Airport celebrates inaugural flights with joyous fanfare
Southwest Airlines and the Santa Barbara Airport welcomed the inaugural Southwest flights with a flourish Monday morning after much anticipation from the local tourism industry.
The first Southwest flight arrived from Las Vegas, and water canons created an archway to greet the plane, a Boeing 737. The aircraft was decked out with a bear, and airport personnel said, “It’s ‘California One.’”
Inside, red, yellow and blue balloons announced the special occasion, and airport staff members handed out Southwest goodie bags and SBA sugar cookies.
The doors at the gate opened, and travelers entered wide-eyed to a crowd of reporters and tourism professionals.
“It’s exciting,” said Carla Kennedy, an Arizona native who flew in with friends for a birthday. “I’ve never been on an inaugural flight before.”
The group of friends, one of whom is a Southwest employee, chose the inaugural flight intentionally and was not disappointed.
Aboard the plane, the passengers played games and ate special snacks for the occasion.
“We’re so grateful to Southwest Airlines for recognizing the potential and the possibilities in our community — and certainly the undeniable appeal of Santa Barbara as a leisure travel destination,” Kathy Janega-Dykes, president and CEO of Visit Santa Barbara, told the News-Press. “This partnership has been in the making for a number of years, and we are thrilled to see it come to fruition.”
The airport and Southwest have been anticipating the partnership for many seasons, and the pandemic allowed Southwest to dedicate a couple routes to the American Riviera.
“Santa Barbara has been on our radar even though it hasn’t been on our map,” Brad Hawkins, senior advisor of communication at Southwest, said. “So we’re thrilled to be able to give people who live locally access to Southwest without a drive into Burbank or off the coast to the Bay Area.”
He mentions the “Southwest Effect,” a well-known trend in the travel industry that when Southwest enters a market, fares dip and traffic increases.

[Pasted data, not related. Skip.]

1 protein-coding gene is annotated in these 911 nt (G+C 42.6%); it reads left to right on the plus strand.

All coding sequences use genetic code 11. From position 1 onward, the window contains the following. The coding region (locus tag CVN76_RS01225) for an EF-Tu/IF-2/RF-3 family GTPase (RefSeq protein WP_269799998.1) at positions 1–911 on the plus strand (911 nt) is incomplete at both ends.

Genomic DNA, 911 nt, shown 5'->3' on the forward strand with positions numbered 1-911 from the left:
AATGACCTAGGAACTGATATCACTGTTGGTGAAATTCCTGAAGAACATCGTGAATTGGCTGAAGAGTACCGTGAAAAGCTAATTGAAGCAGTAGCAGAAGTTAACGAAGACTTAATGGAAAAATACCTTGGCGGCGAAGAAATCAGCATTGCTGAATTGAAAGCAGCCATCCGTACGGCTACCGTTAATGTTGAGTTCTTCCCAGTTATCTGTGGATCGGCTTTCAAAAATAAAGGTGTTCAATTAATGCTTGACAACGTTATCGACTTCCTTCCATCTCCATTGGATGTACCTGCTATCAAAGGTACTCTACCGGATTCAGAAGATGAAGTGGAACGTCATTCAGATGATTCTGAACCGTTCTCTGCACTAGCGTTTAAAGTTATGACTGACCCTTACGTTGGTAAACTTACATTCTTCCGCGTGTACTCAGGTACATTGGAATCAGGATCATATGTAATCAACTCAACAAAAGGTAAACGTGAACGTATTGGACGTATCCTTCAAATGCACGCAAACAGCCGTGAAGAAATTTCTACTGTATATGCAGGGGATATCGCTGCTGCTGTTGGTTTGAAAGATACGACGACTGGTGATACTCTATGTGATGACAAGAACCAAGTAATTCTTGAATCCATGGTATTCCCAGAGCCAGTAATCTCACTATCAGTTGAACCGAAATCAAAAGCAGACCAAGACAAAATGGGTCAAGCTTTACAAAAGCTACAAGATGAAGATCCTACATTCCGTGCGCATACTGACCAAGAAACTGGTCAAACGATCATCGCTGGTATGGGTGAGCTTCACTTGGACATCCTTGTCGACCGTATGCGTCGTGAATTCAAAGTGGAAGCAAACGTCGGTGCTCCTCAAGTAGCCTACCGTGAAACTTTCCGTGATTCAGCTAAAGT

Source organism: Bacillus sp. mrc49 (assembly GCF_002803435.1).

“We look for opportunities, where airfares are higher, and we do some lower fares, stimulate traffic and connect new places,” he said.
Southwest executives first visited the Santa Barbara Airport in November.
“We knew that once they were here in November, we were really hopeful that they’d show up,” said Angelica Daus, airport marketing coordinator for the city of Santa Barbara.
Lockdowns and quarantine freed some of Southwest’s fleet to explore new areas, but the change will outlast the pandemic.
“Our decisions to add right now are based on the long term. So we don’t want to come in and out of the community,” Mr. Hawkins said.
Ms. Daus compares the partnership to a marriage, with the hopes that it will last forever.
“We feel really good about bringing this service into our community,” she said. “This is gonna bring a lot of economic vitality, a lot of opportunity to our community members to get places.”
Hotels were booked during spring breaks, but the industry still has “a ways to go,” according to Ms. Janega-Dykes.
“I think the recovery is going to take longer than we expected. But we’re certain that Santa Barbara is such a good place to welcome back visitors,” she said.
Unemployment is still high in the hospitality business, as hotels struggle to book banquets and conferences.
But she’s optimistic as travelers voyage out after getting vaccinated.
“Southwest has such brand loyalty,” she said. “And so this opens up so many opportunities to invite new people to our community, as well as welcoming back those visitors who may not have been here since the start of the pandemic.”
Value-seeking travelers are loyal to Southwest for its competitive rates and two free checked bags.
Nipomo residents Steve and Tammy Becker booked a trip for the first Southwest flight out of the Santa Barbara Airport. They’re flying to Las Vegas to see family, and they have more trips booked to see loved ones this spring.
“Southwest is our favorite airline in the world, so I was glad to see them coming,” Mr. Becker said.
He retired at the start of the pandemic, a milestone the couple always planned to travel after. But they waited until they were vaccinated to venture out.
“This has been a long time coming, so this is exciting,” he said.
Mrs. Becker agreed, emotional about seeing family members once again.
“It’s been a long, long year,” she said.
Ms. Daus anticipates more good news soon as the airport plans ahead, including flights to Chicago.